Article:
• India has also hosted a Round table on Trauma Care and Nursing on 15-16 October 2015, in New Delhi

#3. Natural Disaster Management

  • 2012: India hosted an ‘EAS-India Workshop 2012: Building Regional Framework for Earthquake Risk Management’ in New Delhi
  • 2014: India also hosted the first Meeting of the 24×7 Points of Contact among the National Disaster Response Agencies of East Asia Summit (EAS) countries
  • Launch of Virtual Knowledge Portal (VKP). What is this?

The Virtual Knowledge Portal (VKP), a web based tool to share knowledge and best practices related to natural disaster risk assessment, mitigation and response among EAS countries. It is hosted by Natural Institute of Disaster Management, New Delhi.

#4. Launch of Regional Comprehensive Economic Partnership (RCEP)

At the 7th EAS in November 2012, the Leaders of 16 EAS participating countries launched the Regional Comprehensive Economic Partnership (RCEP)

What is RCEP?

Regional Comprehensive Economic Partnership (RCEP) is a proposed free trade agreement (FTA) between the 10 member states of the ASEAN and the six states with which ASEAN has existing FTAs (Australia, China, India, Japan, South Korea and New Zealand).

source: asiafoundation.org




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GS-2, International Relations, Uncategorized

Gulf Cooperation Council (GCC)

6 energy rich gulf countries and the India’s evolving relationship with this regional grouping.

The Gulf Cooperation Council (GCC) is a regional political organisation comprising the energy rich Gulf monarchies – Bahrain, Kuwait, Oman, Qatar, Saudi Arabia, and the United Arab Emirates.


When and why was it founded?

  • Establishment in Abu Dhabi in 1981 | HQ in Riyadh
  • The founding charter focused more on issues of social and cultural cohesion, environmental and scientific coordination and economic cooperation
  • Recently, Morocco and Jordan have applied for the GCC membership which is currently being studied by the GCC Expert Committee

India and GCC: Contours of cooperation

  • The Gulf constitutes the “immediate” neighborhood of India separated only by the Arabian Sea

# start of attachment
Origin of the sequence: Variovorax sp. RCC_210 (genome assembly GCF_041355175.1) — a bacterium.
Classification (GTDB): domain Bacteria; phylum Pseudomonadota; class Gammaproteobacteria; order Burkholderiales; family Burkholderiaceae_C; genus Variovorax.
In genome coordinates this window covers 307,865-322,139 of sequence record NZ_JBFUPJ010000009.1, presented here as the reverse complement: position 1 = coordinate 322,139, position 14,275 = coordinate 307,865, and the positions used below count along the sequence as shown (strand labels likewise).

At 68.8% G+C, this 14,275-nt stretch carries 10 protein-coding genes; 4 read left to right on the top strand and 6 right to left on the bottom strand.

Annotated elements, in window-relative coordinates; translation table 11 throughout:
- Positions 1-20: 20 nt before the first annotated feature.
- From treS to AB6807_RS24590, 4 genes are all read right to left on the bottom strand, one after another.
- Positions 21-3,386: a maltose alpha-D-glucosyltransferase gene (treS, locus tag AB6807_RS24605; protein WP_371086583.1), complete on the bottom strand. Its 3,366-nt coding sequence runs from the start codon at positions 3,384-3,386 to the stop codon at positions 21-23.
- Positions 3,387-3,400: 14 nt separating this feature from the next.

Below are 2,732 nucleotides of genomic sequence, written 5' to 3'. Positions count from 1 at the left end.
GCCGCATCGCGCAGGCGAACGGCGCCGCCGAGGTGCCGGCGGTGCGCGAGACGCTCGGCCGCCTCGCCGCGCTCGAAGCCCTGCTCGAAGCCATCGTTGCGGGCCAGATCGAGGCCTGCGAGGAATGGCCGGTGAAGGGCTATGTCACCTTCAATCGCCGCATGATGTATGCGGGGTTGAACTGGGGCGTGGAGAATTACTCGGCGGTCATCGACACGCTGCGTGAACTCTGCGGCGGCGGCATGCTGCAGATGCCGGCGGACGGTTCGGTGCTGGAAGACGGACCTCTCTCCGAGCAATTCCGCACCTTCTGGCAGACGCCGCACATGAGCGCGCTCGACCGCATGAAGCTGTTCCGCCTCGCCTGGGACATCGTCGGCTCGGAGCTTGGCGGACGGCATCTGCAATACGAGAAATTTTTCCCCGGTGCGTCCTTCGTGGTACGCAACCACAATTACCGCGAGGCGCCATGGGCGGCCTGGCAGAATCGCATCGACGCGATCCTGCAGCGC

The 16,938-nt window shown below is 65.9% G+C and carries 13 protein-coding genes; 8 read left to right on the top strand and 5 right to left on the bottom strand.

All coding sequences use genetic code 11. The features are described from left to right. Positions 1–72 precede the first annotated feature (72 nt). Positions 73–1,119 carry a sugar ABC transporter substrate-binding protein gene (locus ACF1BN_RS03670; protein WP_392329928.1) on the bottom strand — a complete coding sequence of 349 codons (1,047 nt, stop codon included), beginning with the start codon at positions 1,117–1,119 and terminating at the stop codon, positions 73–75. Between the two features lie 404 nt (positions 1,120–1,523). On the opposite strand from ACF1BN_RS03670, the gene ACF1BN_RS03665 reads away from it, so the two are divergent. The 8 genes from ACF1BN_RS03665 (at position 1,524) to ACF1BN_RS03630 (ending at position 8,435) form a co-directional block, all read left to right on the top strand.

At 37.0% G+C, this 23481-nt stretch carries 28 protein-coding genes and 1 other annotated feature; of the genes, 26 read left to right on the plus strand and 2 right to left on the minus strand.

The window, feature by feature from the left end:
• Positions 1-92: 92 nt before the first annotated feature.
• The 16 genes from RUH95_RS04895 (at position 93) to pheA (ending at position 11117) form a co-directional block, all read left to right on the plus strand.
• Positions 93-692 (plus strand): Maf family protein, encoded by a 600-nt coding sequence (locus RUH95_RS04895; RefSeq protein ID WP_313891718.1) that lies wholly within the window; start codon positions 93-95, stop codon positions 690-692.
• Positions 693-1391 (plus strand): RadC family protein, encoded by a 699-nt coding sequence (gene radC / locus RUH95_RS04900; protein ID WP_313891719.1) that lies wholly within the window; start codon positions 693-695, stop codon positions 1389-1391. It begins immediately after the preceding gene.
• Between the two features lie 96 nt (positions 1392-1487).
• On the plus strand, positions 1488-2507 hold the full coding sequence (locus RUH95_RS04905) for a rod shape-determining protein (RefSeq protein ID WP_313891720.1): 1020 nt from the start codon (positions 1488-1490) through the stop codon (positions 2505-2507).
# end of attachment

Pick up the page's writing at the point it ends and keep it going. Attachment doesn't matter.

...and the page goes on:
• The Gulf, as the principal source of India’s energy requirements, is central to our energy security interests: it meets 75% of our oil needs at present; as our demand increases in coming years, India’s dependence will go up to 90% by 2035.
  • GCC is India’s largest trading partner as an economic grouping, with two-way trade being more than our ties with the European Union, ASEAN and North America
  • Four GCC countries figure in India’s top 10 trade partners.
  • We also have an eight-million strong community in the GCC that remits annually $35 billion to the national exchequer
  • The India-GCC Free Trade Agreement which is in under negotiation could usher in a new era of trade


Although India and the GCC countries share a strong economic relationship, there is much progress to be achieved on the political front. Let’s have a close look at some of the important dimensions –

#1. Defence Diplomacy

India’s defence diplomacy with countries of the GCC is well reputed.

  • India has signed a military protocol with Oman which has facilitated joint military exercises
  • India has also signed a defence cooperation agreement with the UAE
  • Our new naval diplomacy document increases our focus on west asian countries. Click to read more about it here.

#2. Counter Terrorism

The meteoric rise of the Islamic State of Iraq and the Levant (ISIS) in neighbouring countries like Iraq and Syria pose a huge threat to the peace and stability of the GCC countries.

#3. Maritime Security

Primary maritime security threats include piracy at sea, smuggling of narcotics and arms and the imminent threat of maritime terrorism.

  • These threats pose major challenges to the Sea Lines of Communication (SLOCs) that India depends heavily on to carry out trade by sea
  • India’s international trade by sea amounts to about 90% of the foreign trade, and it takes place through 13 major ports and several minor ports
  • In recent times the term “Indo Pacific era” has gained currency. You would do well to read this post on – Indian maritime challenges and its diplomatic dimensions

#4. Culture & Diaspora

  • We have an eight-million strong community in the GCC that remits annually $35 billion to the national exchequer
  • Minor concerns – If you remember, in 2013 Saudi Arabia issues a Nitaqat Law – The ‘Nitaqat’ law makes it mandatory for local companies to hire one Saudi national for every 10 migrant workers
  • There had been widespread perception that the new policy will lead to denial of job opportunities for a large number of Indians working there.
  • India had back then proactively conveyed concerns to the Saudi government